Tuesday, January 26, 2010

Book: Watching the Tree

I recently finished a little book by Adeline Yen Mah called Watching the Tree: A Chinese Daughter Reflects on Happiness, Tradition, and Spiritual Wisdom. I enjoyed this book of reflections very much. The chapters are separated into digestible chunks, eleven in all. What I really appreciate about this book is that Mah provides a glimpse into the Chinese culture from a personal perspective and weaves in insights that allow me to see into her world.

The chapter that I am going to share parts from is titled, “Hidden Logic Within the Shape of Words.”

Since Keiko has heightened my awareness of language, I have become more tuned, more fascinated. I’ve always had an interest in language and culture, but now with Keiko’s help, I am able to find new ways to learn about it that work for my learning style. I lose interest with books that are too dry and that’s why, although this little chapter is not about language from the point of pure linguistics, that this is Mah’s language, what she shares teaches me so much—provides another layer. There is much to be absorbed from this wonderful little book of reflections on Chinese wisdom.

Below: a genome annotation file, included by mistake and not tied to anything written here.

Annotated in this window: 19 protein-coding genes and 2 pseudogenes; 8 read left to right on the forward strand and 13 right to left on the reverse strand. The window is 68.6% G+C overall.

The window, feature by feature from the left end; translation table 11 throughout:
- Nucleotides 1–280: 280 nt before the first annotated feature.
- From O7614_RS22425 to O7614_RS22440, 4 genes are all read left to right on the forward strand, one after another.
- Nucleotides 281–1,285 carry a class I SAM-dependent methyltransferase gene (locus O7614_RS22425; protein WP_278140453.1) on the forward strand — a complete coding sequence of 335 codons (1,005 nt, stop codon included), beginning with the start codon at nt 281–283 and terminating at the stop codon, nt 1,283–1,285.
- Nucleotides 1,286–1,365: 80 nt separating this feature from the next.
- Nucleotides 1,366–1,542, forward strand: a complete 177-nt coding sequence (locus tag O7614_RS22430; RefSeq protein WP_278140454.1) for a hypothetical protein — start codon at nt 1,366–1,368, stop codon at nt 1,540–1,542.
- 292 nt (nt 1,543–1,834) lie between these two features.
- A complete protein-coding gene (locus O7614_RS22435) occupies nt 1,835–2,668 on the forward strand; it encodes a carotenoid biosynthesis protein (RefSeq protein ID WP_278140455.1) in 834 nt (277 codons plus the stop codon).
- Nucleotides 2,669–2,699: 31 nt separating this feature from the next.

One thing I found extremely fascinating was when Mah tells about how when her grandfather was a boy in the 1880s, numbers were still being written in Chinese characters with a brush. She says, “Besides being cumbersome and time-consuming, the traditional Chinese method of recording numbers lacked two vital components: positional value and the symbol zero” (p. 176). She also discusses the use of the abacus and how zero and positional value were taken into account. She refers to zero as a hero and shares a story about her son and a song he used to recite about zero when he was learning numbers. She reminds and reaffirms: “The symbol zero, invented in India in the ninth century and adopted as part of the Hindu-Arabic number system, is indeed very much a hero” (p. 177).

Mah attributes the lack of zero and positional value to the sluggishness that China demonstrated in keeping up and excelling in math and science. She says, “But like the Roman numerals, the three words yi qian yi possess neither place value nor the symbol for zero. This meant that Chinese mathematicians were unable to transpose numbers on to paper quickly and easily for accurate calculation. Mathematical thought lacked an adequate alphabet for expression, progression or development. As a result, calculus was never invented, the development of science was hindered and China fell behind the West in technology” (p. 183). I have never been very “math” minded, but Mah makes me not only appreciate the numbers that I use every day and take for granted, but how cultures adapt and get by and then need to find and adopt new ways from other cultures.